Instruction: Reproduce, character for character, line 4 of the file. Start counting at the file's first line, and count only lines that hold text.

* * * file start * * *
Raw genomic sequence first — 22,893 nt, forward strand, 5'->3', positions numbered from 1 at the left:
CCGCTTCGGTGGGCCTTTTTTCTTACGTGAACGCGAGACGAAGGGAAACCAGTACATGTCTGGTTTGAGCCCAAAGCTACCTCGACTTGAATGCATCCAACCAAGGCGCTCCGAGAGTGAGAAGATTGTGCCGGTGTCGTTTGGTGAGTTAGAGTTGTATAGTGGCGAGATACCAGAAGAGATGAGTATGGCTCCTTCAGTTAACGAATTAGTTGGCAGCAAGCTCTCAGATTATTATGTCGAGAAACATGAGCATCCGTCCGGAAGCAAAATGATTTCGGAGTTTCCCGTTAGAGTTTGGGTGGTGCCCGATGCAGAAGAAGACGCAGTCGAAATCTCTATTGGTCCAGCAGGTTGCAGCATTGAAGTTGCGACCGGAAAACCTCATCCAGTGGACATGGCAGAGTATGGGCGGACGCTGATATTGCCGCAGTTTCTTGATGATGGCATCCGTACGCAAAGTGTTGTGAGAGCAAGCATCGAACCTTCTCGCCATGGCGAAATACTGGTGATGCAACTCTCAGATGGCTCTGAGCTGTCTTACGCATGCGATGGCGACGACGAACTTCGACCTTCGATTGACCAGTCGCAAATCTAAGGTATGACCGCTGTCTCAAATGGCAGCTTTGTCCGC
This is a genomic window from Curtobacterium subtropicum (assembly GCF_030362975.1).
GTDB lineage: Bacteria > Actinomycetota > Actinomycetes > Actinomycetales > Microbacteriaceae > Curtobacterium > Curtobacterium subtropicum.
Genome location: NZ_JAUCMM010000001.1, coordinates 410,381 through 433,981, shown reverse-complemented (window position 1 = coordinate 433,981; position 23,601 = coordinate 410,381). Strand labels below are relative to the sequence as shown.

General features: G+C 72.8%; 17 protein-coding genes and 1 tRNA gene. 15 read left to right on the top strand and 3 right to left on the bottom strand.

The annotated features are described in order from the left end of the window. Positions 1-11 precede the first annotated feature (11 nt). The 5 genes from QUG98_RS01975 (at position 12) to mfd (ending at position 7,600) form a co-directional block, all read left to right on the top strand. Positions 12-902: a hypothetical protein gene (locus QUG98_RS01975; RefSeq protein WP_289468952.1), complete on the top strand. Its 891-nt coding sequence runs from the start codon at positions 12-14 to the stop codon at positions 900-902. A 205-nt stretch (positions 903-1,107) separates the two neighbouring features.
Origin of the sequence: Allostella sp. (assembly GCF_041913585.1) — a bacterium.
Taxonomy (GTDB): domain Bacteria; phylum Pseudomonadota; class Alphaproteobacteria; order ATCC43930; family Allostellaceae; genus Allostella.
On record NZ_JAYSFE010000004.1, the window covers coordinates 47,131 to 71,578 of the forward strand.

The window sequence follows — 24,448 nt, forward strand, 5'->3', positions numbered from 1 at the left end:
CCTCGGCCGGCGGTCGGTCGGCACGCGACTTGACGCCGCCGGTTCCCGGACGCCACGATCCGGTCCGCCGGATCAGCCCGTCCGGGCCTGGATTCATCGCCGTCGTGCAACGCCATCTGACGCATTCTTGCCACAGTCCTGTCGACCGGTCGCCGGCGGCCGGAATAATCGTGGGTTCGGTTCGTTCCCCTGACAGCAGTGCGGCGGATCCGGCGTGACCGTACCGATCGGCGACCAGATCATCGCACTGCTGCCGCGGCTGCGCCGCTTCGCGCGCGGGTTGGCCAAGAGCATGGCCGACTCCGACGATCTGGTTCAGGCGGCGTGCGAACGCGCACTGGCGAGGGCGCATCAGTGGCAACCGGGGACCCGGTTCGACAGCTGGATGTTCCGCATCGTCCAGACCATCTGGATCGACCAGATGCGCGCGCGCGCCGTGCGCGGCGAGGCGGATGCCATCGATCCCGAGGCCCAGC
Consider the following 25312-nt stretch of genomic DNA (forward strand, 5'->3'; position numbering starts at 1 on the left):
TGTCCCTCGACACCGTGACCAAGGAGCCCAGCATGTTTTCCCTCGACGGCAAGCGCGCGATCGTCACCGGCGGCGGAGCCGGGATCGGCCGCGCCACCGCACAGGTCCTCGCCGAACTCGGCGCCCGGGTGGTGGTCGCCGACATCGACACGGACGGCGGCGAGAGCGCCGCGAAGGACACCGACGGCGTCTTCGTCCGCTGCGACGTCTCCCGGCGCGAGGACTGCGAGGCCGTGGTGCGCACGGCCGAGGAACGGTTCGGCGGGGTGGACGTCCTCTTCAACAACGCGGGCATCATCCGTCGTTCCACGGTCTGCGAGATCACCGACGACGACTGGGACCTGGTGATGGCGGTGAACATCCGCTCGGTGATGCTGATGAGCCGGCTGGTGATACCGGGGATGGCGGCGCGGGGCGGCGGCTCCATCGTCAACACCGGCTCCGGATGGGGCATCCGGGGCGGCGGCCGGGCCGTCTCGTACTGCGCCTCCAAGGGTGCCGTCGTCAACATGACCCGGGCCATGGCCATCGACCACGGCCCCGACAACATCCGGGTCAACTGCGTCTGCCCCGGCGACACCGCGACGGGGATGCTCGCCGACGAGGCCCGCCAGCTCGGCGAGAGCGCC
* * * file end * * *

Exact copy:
GTDB lineage: Bacteria > Actinomycetota > Actinomycetes > Actinomycetales > Microbacteriaceae > Curtobacterium > Curtobacterium subtropicum.